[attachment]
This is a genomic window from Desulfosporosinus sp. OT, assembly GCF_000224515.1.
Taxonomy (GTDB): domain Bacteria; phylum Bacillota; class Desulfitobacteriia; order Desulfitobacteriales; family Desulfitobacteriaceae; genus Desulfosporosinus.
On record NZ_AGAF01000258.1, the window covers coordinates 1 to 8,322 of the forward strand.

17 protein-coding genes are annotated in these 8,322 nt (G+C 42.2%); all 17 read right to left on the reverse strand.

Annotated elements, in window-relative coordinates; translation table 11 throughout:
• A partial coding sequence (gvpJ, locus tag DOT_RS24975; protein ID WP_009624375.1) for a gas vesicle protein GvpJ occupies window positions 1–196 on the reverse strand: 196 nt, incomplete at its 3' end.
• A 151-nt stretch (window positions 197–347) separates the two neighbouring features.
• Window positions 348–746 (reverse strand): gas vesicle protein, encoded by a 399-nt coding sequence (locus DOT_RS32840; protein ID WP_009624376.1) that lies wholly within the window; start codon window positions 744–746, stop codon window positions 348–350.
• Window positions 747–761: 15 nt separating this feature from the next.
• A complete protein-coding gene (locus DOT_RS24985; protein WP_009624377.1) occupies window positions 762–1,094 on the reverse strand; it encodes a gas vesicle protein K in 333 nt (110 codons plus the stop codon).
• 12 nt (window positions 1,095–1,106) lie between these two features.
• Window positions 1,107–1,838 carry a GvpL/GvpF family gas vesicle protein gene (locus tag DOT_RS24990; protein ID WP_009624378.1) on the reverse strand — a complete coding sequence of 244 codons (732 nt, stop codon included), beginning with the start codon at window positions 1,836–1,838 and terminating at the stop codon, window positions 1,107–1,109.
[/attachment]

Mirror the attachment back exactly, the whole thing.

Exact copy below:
This is a genomic window from Desulfosporosinus sp. OT, assembly GCF_000224515.1.
Taxonomy (GTDB): domain Bacteria; phylum Bacillota; class Desulfitobacteriia; order Desulfitobacteriales; family Desulfitobacteriaceae; genus Desulfosporosinus.
On record NZ_AGAF01000258.1, the window covers coordinates 1 to 8,322 of the forward strand.

17 protein-coding genes are annotated in these 8,322 nt (G+C 42.2%); all 17 read right to left on the reverse strand.

Annotated elements, in window-relative coordinates; translation table 11 throughout:
• A partial coding sequence (gvpJ, locus tag DOT_RS24975; protein ID WP_009624375.1) for a gas vesicle protein GvpJ occupies window positions 1–196 on the reverse strand: 196 nt, incomplete at its 3' end.
• A 151-nt stretch (window positions 197–347) separates the two neighbouring features.
• Window positions 348–746 (reverse strand): gas vesicle protein, encoded by a 399-nt coding sequence (locus DOT_RS32840; protein ID WP_009624376.1) that lies wholly within the window; start codon window positions 744–746, stop codon window positions 348–350.
• Window positions 747–761: 15 nt separating this feature from the next.
• A complete protein-coding gene (locus DOT_RS24985; protein WP_009624377.1) occupies window positions 762–1,094 on the reverse strand; it encodes a gas vesicle protein K in 333 nt (110 codons plus the stop codon).
• 12 nt (window positions 1,095–1,106) lie between these two features.
• Window positions 1,107–1,838 carry a GvpL/GvpF family gas vesicle protein gene (locus tag DOT_RS24990; protein ID WP_009624378.1) on the reverse strand — a complete coding sequence of 244 codons (732 nt, stop codon included), beginning with the start codon at window positions 1,836–1,838 and terminating at the stop codon, window positions 1,107–1,109.